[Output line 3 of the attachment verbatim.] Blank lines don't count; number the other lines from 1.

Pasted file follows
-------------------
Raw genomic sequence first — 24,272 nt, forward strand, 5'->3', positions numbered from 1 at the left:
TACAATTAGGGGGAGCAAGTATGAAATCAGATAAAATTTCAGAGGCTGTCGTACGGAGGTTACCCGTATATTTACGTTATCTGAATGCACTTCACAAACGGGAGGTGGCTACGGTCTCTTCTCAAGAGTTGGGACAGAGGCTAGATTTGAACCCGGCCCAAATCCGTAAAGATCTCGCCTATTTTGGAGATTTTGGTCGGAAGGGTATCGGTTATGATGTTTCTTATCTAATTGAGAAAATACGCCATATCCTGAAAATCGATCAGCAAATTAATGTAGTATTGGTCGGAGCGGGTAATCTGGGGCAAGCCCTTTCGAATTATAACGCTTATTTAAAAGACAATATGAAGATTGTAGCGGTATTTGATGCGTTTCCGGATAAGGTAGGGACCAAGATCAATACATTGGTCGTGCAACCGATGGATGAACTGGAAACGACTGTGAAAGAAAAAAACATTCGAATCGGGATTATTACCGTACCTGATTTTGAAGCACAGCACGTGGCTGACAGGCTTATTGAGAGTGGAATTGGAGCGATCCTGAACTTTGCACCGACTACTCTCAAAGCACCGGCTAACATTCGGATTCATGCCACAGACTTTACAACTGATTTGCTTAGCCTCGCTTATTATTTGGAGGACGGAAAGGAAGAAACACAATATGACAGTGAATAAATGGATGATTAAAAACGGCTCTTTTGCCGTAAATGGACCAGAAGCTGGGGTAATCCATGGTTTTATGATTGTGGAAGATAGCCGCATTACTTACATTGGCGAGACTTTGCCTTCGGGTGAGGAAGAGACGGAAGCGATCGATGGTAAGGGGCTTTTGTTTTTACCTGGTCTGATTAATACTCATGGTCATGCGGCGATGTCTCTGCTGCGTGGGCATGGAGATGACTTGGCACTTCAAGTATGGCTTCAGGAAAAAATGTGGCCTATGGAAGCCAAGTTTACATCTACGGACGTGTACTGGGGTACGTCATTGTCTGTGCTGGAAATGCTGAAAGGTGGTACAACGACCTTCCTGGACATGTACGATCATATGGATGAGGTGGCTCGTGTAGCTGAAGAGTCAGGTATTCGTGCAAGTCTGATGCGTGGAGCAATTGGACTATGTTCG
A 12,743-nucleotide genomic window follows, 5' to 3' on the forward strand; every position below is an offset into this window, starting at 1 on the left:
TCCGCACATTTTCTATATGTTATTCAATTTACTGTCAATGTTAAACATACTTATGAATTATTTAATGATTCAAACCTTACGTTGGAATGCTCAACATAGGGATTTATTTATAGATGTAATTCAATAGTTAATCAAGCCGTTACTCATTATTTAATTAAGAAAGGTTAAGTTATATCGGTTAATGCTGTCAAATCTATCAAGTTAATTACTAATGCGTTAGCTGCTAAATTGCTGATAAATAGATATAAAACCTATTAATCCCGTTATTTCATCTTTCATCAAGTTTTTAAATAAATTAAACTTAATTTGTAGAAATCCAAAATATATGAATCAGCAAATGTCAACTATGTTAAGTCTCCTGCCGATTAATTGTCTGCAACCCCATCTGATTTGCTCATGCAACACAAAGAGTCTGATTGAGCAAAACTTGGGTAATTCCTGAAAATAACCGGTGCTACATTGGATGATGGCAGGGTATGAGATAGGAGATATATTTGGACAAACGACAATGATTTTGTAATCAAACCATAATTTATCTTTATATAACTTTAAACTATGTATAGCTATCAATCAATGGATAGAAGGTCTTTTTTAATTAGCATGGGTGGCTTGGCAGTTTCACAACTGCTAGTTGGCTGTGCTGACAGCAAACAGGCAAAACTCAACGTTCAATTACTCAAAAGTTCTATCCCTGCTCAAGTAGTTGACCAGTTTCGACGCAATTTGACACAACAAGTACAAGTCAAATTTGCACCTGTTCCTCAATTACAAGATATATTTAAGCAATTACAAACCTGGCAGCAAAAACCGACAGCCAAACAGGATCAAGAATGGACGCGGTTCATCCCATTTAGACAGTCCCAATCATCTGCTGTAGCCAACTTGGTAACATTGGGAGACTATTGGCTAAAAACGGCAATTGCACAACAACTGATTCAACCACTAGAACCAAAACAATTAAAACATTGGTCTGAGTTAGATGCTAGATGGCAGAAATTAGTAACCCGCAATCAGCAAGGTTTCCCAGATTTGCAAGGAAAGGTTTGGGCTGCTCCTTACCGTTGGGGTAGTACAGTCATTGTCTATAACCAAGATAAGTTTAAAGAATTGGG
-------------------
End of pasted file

A 12,743-nucleotide genomic window follows, 5' to 3' on the forward strand; every position below is an offset into this window, starting at 1 on the left: